Occasionally, someone of influence brings forth an idea that is so moronic that I have to deviate from the discussion of pure finance, economics or market movements and just rant. Based on his recent antics and promotion of his upcoming socialist agenda train wreck titled “Sicko”, we’d be better off living in Cuba and letting the government manage our healthcare.
Of the themes Michael Moore has espoused during his recent promotional tours, the most egregious is that “America’s health care system should be regulated like fire and police departments because it’s that important”.
At a press conference before the California Senate Health Committee, Moore said “I’m pushing for three simple things”:
1. Health care for every American and person residing in this country,
2. Remove the profit making insurance companies from the equation,
3. I want the pharmaceutical companies strictly regulated like a public utility.
Regarding point #1 – Michael Moore rightly highlights the plights of everyday people who don’t have adequate access to healthcare. This is certainly unfortunate; I can’t imagine not being able to get my children the health care they need. But nothing is free in this world, someone pays. In this free market that is America, citizens strive to work for a renowned company with solid health benefits. If their employer doesn’t offer adequate health benefits, they’re free to seek employment with a company that does. If their skills are not commensurate with this type of accoutrement, they have opportunities to improve their skill sets via the best secondary eduction system in the world. This is perhaps an oversimplification, but moves to FORCE employers to fund health care are inappropriate intrusions on free market forces, especially on small and mid-size businesses. A fair number of these uninsured at the Walmarts and other low-cost employers of the world are younger workers covered under their parents’ plans or are adults under a spouse’s plan. I’m a shareholder in a lot of companies that may not offer health benefits that their employees find to be suitable. Should I have to fund their healthcare through my investment holdings in broad market index funds? I don’t see how this is a government mandate that is appropriate, whereas worker safety and harassment policies, etc. are appropriate.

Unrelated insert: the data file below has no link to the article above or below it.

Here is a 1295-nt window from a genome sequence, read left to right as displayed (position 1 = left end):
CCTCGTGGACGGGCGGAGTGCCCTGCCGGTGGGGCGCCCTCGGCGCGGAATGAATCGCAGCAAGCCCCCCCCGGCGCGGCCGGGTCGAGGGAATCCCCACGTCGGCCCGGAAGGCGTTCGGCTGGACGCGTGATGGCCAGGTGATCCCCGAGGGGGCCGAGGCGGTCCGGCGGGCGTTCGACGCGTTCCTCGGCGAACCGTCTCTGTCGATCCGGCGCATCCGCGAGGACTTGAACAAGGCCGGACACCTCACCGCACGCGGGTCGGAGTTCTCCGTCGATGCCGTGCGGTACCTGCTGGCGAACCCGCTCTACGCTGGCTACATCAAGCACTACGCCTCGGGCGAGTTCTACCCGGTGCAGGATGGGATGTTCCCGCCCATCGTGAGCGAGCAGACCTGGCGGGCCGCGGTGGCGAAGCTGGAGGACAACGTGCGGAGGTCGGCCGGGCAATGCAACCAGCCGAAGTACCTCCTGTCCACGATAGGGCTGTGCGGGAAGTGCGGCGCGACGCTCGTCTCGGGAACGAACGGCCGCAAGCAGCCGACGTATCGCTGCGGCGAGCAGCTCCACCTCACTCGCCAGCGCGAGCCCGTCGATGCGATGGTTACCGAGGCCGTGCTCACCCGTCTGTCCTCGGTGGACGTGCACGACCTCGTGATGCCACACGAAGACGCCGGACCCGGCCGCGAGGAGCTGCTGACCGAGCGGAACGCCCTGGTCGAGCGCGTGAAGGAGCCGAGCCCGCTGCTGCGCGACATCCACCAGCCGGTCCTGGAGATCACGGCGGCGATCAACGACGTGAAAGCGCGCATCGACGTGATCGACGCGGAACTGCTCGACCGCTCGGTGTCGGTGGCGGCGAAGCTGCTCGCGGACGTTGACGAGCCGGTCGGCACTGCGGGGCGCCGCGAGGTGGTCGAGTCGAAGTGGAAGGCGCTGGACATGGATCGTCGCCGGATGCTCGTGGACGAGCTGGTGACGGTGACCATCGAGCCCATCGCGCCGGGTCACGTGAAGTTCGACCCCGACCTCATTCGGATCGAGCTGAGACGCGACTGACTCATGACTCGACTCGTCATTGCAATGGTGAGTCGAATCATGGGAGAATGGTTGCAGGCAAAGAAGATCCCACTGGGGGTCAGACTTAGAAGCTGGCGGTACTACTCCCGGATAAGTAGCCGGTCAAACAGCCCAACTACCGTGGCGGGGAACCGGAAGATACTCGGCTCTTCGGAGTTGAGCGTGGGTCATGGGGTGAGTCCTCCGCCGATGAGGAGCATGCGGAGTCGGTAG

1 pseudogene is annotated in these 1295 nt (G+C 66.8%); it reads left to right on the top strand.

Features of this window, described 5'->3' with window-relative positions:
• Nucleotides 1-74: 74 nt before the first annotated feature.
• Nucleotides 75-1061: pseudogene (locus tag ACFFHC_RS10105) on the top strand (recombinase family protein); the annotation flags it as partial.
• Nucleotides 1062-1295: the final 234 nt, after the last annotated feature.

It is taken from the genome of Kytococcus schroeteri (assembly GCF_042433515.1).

There are safety nets in this country for the disabled, infirmed and impoverished. I’m sure gaps exist that will appear in the movie and my heart goes out to those people who can’t get the same care that is available to my family, but the system is working for the vast majority of legal citizens. In fact, it services a substantial population of illigal residents; I will be interested to see how Mr. Moore proposes the “government” services the current 12-20 million illegal residents (with hundreds of thousands per year still crossing the Mexican border each year – and accelerating with talk of amnesty). As it stands now, any citizen is generally provided emergency service without having to provide insurance or personal identification. Again, there are exceptions, and I’m sure they’re highlighted in the movie, like when a man has to chose between which severed finger to keep based on the additional cost to bring in a special surgical team from another locale.
Regarding some other countries Mr. Moore praises, France may supply their constituents with guaranteed 35-hour workweeks, lifelong employment and free access to healthcare, but their unemployment rate is double what it is in America. Do you know how hard it is to start a business in France? Do you know how much sleep an employer loses over hiring an employee there? No matter how bad they are, it will be next to impossible to dismiss them. As evidenced by the recent riots throughout the countryside, France isn’t exactly paradise either – class distinctions exist there. There is no perfect solution that will satisfy everyone.